Notes and Editorial Reviews
Evelino Pidò, cond; Simone Alaimo (
); Marzio Giossi (
); Norman Shankle
Patrizia Ciofi (
); Romaric Braun (
); Grand Théâtre de Genève Ch; O de la Suisse Romande
BELAIR 33 (DVD: 127:00) Live: Geneva 5/2007
Here’s a case of “Don’t judge a book by its cover.” The illustrations on the CD case liner showing two moments from the Grand Théâtre de Genève production of
reveal Norina in two costumes definitely discordant with the opera’s mid-19th-century origins. The scenery glimpsed in those illustrations could give you shivers that this is another oh-so-arty-look-how-clever-we-are production. A “But” is coming; please read on:
The time has been shifted to the early 20th century. The opening two scenes take place in the street before The Artist’s Café, with tables arranged for dining
. Dr. Malatesta is now a psychiatrist reading Freud. Norina is a painter. Traditionalists please keep reading. This is a wonderful production. Yes, truly! Rarely have I enjoyed watching a video of an opera as much as I enjoyed this one. All of those aforementioned breaks with tradition are true, but they work. In spite of the visual updating, the spirit of Giovanni Ruffuni and Donizetti’s story of playing a trick on Pasquale to help Ernesto marry Norina remains intact.
It is an intimate opera, only four principal characters and limited chorus involvement, which can get lost on a huge opera stage. The production team has used the space wisely and creatively. The café spans the entire width of the stage; in addition to the principals, assorted supernumeraries populate the café and occasionally supply supplemental action that is deftly worked into the story. There is a major scene shift during “Povero Ernesto” as the café is transformed into Pasquale’s very elegant mansion filled with antiques. When Norina, as Sofronia, redecorates the mansion, she pulls off the dust covers and,
! She has replaced all the elegant furnishings with garish modern art and Technicolor atrocities—hence the photos on the case-liner. The audience appreciates the joke, and watching the look of horror on Pasquale’s face adds to the humor.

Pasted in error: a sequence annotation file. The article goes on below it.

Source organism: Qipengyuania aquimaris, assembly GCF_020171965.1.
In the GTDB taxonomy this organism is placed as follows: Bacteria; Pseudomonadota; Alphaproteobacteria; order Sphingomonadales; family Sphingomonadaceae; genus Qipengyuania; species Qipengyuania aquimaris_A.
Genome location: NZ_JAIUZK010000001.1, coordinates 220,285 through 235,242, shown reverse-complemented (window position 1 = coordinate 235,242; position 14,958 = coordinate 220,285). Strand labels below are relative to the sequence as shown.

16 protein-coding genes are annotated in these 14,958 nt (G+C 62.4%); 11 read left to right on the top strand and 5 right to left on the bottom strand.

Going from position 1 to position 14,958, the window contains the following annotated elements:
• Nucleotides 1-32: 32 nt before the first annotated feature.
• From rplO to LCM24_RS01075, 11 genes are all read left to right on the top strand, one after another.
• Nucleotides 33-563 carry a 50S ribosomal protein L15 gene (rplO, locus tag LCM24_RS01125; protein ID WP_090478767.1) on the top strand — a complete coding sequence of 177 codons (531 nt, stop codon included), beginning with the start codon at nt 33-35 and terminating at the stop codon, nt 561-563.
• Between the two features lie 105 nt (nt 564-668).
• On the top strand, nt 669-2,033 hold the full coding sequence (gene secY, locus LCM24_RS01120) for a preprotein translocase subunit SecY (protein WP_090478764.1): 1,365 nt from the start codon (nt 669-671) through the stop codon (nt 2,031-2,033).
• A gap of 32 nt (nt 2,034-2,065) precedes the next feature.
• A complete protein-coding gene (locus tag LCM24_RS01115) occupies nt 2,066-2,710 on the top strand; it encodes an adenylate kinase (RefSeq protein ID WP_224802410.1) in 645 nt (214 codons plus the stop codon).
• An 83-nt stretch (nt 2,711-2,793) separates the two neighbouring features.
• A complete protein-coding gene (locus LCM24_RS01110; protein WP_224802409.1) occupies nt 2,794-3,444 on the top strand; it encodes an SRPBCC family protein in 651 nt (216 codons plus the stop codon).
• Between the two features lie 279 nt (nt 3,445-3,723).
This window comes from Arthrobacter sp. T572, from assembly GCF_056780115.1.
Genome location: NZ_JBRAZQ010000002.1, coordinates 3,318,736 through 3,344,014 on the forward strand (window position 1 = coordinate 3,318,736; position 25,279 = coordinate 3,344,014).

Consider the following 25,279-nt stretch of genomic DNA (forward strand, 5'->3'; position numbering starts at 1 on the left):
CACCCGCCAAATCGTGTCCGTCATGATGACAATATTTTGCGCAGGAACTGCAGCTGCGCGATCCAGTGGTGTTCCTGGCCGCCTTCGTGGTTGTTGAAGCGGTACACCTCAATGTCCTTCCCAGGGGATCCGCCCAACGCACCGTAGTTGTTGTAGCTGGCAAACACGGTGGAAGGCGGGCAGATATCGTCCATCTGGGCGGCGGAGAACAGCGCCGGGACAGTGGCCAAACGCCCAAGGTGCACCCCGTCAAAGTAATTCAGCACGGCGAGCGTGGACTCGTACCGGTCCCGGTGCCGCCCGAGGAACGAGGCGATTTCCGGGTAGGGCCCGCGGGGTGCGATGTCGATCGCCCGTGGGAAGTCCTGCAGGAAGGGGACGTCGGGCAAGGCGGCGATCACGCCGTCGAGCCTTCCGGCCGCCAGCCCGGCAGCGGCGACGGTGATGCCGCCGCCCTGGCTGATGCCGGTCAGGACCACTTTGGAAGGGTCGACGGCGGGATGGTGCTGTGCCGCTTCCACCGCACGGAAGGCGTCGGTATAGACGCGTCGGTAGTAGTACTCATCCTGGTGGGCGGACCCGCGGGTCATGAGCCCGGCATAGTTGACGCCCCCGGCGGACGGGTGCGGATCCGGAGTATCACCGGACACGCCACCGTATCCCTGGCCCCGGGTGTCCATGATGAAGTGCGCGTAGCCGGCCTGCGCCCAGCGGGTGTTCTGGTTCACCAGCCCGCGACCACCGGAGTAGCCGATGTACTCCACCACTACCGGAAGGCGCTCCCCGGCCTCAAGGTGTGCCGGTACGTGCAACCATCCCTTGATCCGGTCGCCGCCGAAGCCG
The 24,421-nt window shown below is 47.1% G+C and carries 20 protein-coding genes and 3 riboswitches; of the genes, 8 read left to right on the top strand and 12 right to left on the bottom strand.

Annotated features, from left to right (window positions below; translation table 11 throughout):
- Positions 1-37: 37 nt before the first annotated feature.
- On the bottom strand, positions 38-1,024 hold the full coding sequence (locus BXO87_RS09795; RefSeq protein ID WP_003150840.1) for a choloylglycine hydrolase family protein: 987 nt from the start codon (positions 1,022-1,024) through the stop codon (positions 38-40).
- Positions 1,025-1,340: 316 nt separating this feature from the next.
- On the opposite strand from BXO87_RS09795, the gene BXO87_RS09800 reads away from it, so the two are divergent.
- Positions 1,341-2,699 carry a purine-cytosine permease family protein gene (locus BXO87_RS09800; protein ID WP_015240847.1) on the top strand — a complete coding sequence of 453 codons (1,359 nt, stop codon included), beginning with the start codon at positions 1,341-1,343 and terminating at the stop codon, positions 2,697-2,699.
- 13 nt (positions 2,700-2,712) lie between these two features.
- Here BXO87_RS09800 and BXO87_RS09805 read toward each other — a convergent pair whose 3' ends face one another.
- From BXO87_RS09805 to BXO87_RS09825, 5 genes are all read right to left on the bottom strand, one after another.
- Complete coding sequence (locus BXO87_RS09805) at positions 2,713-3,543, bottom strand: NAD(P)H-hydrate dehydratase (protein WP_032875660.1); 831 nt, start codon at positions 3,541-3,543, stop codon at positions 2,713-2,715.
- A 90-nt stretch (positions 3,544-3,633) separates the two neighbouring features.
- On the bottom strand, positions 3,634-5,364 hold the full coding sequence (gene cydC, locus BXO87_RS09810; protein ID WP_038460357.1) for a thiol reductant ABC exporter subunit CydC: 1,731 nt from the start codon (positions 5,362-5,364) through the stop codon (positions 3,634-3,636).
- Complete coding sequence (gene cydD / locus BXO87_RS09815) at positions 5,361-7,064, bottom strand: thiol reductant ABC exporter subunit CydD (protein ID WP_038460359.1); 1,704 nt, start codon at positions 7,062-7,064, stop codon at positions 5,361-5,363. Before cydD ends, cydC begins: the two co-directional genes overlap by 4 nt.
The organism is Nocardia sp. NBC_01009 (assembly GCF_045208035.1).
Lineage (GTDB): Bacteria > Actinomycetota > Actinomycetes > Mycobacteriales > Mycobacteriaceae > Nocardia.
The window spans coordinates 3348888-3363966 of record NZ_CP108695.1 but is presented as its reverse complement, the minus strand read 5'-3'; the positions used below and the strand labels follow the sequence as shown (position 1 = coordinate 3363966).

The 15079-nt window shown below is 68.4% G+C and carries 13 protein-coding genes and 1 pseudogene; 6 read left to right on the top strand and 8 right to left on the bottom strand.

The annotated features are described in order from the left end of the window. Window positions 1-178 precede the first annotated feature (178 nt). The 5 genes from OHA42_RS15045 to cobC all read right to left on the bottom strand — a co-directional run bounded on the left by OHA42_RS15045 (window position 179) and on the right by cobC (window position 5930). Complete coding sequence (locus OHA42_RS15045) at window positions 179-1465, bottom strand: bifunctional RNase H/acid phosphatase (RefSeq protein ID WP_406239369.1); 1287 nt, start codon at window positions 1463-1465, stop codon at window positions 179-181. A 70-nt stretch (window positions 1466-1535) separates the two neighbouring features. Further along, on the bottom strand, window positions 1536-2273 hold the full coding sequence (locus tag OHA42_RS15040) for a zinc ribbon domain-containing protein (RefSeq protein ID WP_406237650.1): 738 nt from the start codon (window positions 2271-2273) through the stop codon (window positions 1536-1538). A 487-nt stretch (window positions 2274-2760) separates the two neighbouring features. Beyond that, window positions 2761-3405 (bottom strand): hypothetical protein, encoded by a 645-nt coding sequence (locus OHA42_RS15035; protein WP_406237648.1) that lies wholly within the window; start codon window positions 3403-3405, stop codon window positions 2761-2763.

What sells this production is the cast. Four very talented singers charm and beguile us with excellent singing and acting. Don Pasquale offers challenges to the bass assigned to the role very similar to those presented by Don Alfonso in
Cosí fan tutte
. They are essentially buffo roles, but there’s an element of meanness inherit in their characters. Pasquale opposes his nephew’s love affair with an impoverished widow, Norina, and threatens to disinherit Ernesto. Pasquale is both the buffo and the villain of the piece; the trick is to make him likable to an audience. Bass Simone Alaimo not only makes Pasquale likable, but sympathetic as well. There is a surprise happy ending for Pasquale as part of the clever curtain call. Patrizia Ciofi is a great comedic actress with lots of coloratura and dazzling high notes; Marzio Giossi creates an interesting and complex Malatesta. American tenor Norman Shankle is an ingratiating and charming Ernesto, with a voice reminiscent of the youthful Carreras.
Stage Director Daniel Slater has crafted an entertaining, imaginative production that retains the spirit and character of the opera. Francis O’Connor’s sets and costumes are elegant in the first act and clever in the second. The opera is presented in two acts, the intermission coming between the traditional acts II and III. Conductor Evelino Pidò seems to love this score. The waltzes have lilt, the ensembles sparkle, and he lets Ernesto bring out the full pathos in his plaintive ballad and the romance of the serenade. Don Kent’s video direction offers variety without intruding on the stage action.
BelAir Classiques offers subtitles in French, English, German, and Spanish; sound options are PCM Stereo, Dolby Digital 5.1, DTS 5.1. The disc is formatted NTSC (Region Free), the picture is 16/9 widescreen. It was recorded in high definition.
FANFARE: David L. Kirk